The owner of the pharmacy, Tom Bunk, Jr., is a fat man with watery eyes who struts around the pharmacy slapping his hands together as if preparing for some pre-game scrimmage; he's one of those guys who was star quarterback in high school and thirty years later still hasn't gotten over it. His slogan is "The no-bunk pharmacy!" But yeah, there's plenty.
The wife of Mr. No-Bunk steals Schedule-II drugs from the pharmacy with help from the manager of the store and sells them on-line. At least this is the rumor going around behind the pharmacy counter. To look at their swollen, dead faces it seems true.
Many people show up at the pharmacy with large prescriptions of strong drugs from shady pain management and trauma centers.
It usually goes like this:
and, their favorite:
My sister and I are the same age and height but she is twice my weight. She works in the deli of the Sav-A-Center near our house. For three years she's had pain and problems with her back and the doctors don't know why, so they put her on hydrocodone, 500 mg a day. One month ago the doctor told her she needed to take anti-depressants. She takes them. Since then her face looks like a memory of what it means to be alive, her eyes are two hollows underneath a mess of stringy black hair. She and I aren't close but I love her dearly, though I'm not sure she'd believe me if I ever told her. When she asked me to go with her to her depression support group, I went.
The air was weirdly dry the Tuesday evening we arrived at the hospital. Once inside I noticed it smelled just like the pharmacy. Empty, medicinal. They separated the Depressed from the Supporters—boyfriends and girlfriends, moms and dads, and me. They took us, the Supporters, to a second floor conference room. On the back wall was a chalkboard with a half-erased Spanish lesson: ¿Dónde le duele? ¿De uno a diez, en qué grado le duele?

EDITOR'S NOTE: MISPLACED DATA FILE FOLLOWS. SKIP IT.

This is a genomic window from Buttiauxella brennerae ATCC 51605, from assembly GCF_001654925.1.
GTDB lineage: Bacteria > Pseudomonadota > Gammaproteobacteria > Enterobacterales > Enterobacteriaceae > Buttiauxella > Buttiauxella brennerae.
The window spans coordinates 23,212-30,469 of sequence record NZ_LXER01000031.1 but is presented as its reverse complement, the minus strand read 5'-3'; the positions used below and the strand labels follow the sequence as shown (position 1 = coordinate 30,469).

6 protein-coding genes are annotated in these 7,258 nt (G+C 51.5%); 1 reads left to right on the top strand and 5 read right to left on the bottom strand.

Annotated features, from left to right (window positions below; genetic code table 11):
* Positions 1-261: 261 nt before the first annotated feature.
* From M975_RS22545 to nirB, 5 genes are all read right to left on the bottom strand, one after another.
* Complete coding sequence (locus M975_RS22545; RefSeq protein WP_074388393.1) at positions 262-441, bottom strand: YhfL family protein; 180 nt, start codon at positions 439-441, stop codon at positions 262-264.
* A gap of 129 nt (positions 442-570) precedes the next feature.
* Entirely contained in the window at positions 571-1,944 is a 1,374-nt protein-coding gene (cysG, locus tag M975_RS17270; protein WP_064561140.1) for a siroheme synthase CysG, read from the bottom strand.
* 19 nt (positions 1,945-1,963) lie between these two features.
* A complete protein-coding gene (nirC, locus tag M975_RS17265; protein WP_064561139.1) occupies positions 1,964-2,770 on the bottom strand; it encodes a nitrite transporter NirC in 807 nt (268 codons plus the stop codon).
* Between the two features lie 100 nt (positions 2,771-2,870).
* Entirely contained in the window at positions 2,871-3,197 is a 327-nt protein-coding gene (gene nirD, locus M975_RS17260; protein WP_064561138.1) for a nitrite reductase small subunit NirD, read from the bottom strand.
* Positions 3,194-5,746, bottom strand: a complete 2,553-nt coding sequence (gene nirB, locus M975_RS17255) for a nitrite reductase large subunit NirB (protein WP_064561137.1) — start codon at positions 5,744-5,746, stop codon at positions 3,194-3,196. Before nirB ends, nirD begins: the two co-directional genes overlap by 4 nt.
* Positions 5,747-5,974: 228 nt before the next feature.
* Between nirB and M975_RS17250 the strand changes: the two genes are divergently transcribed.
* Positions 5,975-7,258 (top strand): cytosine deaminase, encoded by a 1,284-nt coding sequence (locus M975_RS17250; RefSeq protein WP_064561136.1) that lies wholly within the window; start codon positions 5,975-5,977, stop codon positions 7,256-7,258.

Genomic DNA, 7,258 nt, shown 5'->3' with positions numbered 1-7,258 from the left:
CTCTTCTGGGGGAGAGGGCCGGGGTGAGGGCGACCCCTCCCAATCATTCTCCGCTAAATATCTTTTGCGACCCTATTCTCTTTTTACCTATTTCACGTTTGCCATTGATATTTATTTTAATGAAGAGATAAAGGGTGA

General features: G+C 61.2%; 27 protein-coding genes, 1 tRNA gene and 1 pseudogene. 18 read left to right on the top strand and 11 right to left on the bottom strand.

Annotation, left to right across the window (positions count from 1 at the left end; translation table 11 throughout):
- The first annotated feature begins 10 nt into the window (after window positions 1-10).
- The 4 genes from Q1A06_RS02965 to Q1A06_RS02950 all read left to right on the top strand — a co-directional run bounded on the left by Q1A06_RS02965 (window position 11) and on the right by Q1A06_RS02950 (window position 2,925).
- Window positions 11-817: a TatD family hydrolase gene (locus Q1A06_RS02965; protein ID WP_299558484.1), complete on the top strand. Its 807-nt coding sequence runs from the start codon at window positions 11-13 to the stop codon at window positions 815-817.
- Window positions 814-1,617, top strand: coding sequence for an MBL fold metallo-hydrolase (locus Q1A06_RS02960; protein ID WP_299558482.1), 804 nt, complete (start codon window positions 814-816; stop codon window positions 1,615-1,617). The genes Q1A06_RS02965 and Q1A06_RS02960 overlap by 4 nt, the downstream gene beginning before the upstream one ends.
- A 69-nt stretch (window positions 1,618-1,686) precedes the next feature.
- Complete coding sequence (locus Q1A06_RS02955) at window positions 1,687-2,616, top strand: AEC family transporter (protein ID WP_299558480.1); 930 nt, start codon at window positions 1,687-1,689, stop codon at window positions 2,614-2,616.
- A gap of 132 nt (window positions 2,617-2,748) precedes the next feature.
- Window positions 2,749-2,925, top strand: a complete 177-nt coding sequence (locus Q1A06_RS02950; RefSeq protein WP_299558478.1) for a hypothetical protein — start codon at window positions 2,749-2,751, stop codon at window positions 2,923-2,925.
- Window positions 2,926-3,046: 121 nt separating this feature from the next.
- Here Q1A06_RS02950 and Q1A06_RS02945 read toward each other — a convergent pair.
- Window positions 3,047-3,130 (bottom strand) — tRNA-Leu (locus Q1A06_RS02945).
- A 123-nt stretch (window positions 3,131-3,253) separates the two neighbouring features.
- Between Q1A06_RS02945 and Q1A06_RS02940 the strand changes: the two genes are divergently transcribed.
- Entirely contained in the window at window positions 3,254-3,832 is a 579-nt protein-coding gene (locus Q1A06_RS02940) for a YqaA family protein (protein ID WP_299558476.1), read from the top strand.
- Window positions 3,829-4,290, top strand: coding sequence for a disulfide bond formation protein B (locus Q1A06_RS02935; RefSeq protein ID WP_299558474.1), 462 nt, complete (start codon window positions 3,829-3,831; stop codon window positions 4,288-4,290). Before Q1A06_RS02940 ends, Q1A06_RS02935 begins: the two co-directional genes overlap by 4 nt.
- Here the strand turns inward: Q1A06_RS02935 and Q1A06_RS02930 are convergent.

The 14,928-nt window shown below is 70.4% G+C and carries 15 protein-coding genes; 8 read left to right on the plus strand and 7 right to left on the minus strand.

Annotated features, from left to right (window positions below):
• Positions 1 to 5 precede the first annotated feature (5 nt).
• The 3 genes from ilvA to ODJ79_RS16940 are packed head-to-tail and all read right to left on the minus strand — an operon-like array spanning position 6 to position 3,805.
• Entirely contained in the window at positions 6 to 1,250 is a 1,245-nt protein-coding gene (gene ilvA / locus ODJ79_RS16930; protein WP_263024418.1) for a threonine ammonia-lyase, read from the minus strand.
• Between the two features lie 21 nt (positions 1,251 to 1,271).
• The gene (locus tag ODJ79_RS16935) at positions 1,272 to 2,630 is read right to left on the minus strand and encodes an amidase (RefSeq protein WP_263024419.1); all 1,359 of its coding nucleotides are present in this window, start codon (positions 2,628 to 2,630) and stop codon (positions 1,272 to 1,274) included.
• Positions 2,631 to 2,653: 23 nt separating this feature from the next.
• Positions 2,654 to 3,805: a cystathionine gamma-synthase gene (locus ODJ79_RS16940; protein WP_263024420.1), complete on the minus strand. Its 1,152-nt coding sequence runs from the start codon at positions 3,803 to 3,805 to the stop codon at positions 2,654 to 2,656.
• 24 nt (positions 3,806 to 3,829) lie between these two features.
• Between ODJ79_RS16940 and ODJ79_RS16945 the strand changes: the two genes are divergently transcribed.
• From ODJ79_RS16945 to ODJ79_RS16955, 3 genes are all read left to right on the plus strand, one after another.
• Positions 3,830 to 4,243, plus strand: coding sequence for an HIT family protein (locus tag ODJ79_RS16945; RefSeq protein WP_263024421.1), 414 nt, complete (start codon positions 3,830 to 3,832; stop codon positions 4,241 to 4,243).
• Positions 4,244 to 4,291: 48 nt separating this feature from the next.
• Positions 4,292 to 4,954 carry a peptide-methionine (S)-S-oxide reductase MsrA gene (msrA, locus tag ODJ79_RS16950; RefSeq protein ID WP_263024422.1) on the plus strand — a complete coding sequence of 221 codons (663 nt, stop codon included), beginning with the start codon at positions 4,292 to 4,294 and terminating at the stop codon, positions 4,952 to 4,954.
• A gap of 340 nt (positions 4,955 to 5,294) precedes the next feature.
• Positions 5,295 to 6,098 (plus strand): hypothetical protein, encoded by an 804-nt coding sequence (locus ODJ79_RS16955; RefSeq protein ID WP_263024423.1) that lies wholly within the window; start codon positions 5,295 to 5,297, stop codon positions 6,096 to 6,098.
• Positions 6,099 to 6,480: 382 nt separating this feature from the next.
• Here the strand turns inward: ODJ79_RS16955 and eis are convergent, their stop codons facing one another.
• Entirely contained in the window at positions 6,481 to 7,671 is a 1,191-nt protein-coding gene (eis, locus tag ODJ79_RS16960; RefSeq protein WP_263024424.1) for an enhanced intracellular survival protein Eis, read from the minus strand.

The moderator invited us to sit down in a 'circle of trust' to introduce ourselves. We were four: me, my sister's girlfriend, a lawyer, and a nurse. The lawyer was a know-it-all who talked a lot but didn't say much. His son was bipolar and he wanted the boy to take medication, but the boy wouldn't take it. The nurse was married to a man with schizophrenia. She told us that the week before she had her husband arrested because Orleans Parish Prison is the only place in the city with psych beds for the uninsured. My sister's girlfriend explained that the doctor had recently diagnosed my sister with Generalized Anxiety Disorder and that she was taking her pills, not speaking much, and eating even less. The moderator commented, apropos of nothing, that artists don't like to take medication because they prefer to use their crazy to paint or do whatever it is that they do; he mentioned something about Vincent Van Gogh. He then told us not to forget to take some brochures on our way out, that we should tell people suffering from mental illnesses to take them.
I looked at the moderator, who was smiling and looking very pleased with himself. I looked at the father with his thin metal glasses and his air of certainty. I looked at the nurse with her nervous hands. I looked at my hands which lay there sleeping.
Since I've returned to New Orleans I don't paint.
My mouth calls out the names of people who are going to die.
My sister's mouth kisses my cheek before I go to sleep.
The mouths of the customers ask for pills.
My mouth takes their orders and repeats them.
I give out pills to ease the people's pain.
They take them.
© Kathleen Heil 2009
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Kathleen Heil is from New Orleans, Louisiana. She recently studied creative writing at the Escuela Contemporánea de Humanidades in Madrid. She is currently working on a book-length collection of short stories entitled Profane Love. This is her first work of published fiction.
Update 2012: Read more at http://kathleenheil.net/